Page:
Trying to reach consumers where they are – i.e., on their phones? Think twice. A decision earlier this month from the Northern District of Illinois is an important cautionary tale for companies sending marketing text messages. Ralph Lauren Corporation and Ralph Lauren Retail, Inc., ( “Ralph Lauren”), and the marketing company Ralph Lauren uses, Vibes Media, LLC learned a tough lesson, with the court refusing to dismiss plaintiff Patrick Hudson’s amended complaint.
In that case, Hudson filed a putative Telephone Consumer Protection Act (“TCPA”) class action suit against Ralph Lauren and Vibes after allegedly receiving 188 text messages from them. In his amended complaint, Hudson claimed that the defendants violated the TCPA by “sending him text messages using an Automatic Telephone Dialing System (“ATDS”) without his express consent.” They also ran afoul of the law, according to Hudson, “by failing to include opt-out instructions in each message.”
The facts are where this case is somewhat interesting. The initial text message that Hudson received contained the following message: “PoloFactoryStores: Reply Y to get automated offers & ads. Consent is not a condition of purchase. Up to 6 alert msgs/mo.Msg&DataRatesMayApply. Rply STOP to end.”
Hudson replied “Y,” and so, the defendants went on to send him more than the promised “6 alert msgs/mo.” In fact, he claims that he received at least 32 text messages over the six alerts per month amount that he had originally consented to. Further, he claimed that 80 percent of texts he received from the defendants did not include any opt-out instructions.
In their motion to dismiss, Ralph Lauren and Vibes argued that Hudson pled himself out of a TCPA claim because he admitted in his amended complaint that he provided them with prior express consent to receive the text messages at issue. Hudson countered,” The defendants exceeded the scope of his consent by sending him more than six texts in certain months, despite his express agreement to only receive” up to six messages per month.
In deciding on Ralph Lauren’s motion to dismiss, the court addressed the issue of consent first, stating that the “scope of consent must be determined upon the facts of each situation.” While Ralph Lauren and Vibes argued that the wording of the initial text message did not limit Hudson’s consent, the court noted that they did not cite to any law for support.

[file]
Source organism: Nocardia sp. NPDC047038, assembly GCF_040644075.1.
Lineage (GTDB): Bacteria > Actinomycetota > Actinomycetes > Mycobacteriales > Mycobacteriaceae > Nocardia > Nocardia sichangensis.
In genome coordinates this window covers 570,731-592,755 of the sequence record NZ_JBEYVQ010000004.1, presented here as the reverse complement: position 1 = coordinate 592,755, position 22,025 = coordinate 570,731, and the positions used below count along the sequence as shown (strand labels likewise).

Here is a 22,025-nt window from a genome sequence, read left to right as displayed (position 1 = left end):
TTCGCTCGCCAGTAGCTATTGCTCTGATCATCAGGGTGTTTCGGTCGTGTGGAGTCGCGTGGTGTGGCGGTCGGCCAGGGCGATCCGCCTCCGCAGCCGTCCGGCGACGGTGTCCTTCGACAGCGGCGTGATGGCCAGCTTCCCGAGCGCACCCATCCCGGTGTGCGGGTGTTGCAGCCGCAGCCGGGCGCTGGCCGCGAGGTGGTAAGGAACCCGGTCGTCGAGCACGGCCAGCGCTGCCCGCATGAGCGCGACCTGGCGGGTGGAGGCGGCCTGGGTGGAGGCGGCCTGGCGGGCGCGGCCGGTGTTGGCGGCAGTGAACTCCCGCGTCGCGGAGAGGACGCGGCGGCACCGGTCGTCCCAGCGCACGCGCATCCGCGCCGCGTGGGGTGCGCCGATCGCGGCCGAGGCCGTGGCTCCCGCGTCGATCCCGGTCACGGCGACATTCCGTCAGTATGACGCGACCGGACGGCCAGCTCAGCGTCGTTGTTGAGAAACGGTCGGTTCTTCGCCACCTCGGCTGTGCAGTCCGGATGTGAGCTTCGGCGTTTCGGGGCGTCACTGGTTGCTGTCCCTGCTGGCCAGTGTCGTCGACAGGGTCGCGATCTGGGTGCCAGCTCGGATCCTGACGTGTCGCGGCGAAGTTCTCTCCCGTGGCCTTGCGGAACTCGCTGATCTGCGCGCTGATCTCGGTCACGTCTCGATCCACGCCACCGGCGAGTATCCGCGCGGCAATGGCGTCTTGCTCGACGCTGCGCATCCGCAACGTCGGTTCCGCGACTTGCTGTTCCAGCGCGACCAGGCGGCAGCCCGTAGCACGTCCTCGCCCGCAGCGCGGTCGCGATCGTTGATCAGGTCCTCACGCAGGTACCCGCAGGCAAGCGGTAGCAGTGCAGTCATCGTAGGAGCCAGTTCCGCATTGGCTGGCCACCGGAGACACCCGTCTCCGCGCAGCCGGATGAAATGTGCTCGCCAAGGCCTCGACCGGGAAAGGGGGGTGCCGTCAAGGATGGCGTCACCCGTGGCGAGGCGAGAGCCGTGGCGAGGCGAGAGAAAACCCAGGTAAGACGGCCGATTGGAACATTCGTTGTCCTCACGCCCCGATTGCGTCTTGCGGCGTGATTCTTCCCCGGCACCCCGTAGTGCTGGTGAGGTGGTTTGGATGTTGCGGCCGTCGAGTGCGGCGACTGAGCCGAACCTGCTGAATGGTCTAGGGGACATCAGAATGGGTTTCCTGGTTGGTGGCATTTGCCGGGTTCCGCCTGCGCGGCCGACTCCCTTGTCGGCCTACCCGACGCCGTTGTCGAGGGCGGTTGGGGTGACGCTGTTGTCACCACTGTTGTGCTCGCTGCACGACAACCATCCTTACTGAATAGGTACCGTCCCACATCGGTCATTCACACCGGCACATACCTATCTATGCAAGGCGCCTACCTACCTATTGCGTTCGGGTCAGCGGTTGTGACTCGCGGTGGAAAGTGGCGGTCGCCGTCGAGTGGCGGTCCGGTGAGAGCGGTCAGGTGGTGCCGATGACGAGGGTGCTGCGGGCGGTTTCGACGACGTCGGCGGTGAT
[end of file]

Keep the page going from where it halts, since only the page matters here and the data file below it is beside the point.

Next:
In fact, the court found that there is at least one case that stands for the exact opposite point the defendants argued for—a case wherein the defendant was found to have exceeded the scope of Hudson’s consent because he agreed to receive up to three text messages per week and the defendant sent more than three text messages to the plaintiff over two separate seven-day periods.
In light of that case, and because Hudson’s consent did “not preclude a finding that he did not consent to all the messages the defendants sent,” the court declined to dismiss his TCPA claim against Ralph Lauren and Vibes on the basis of prior express consent.
Next, the court turned its attention to the ATDS issue. Ralph Lauren and Vibes argued that Hudson “failed to plausibly allege that [they] used an ATDS to send text messages to his phone.” Against that background, the court first made two conclusions regarding the law surrounding the definition of an ATDS: (1) the U.S. Court of Appeals for the D.C. Circuit’s decision in ACA International v. FCC is binding on the court, and (2) the court will determine the proper definition of an ATDS in the first instance because several “courts in this district have concluded that ACA International invalidated both the 2003 and 2008 Orders [from the Federal Communications Commission] with respect to the ATDS definition.”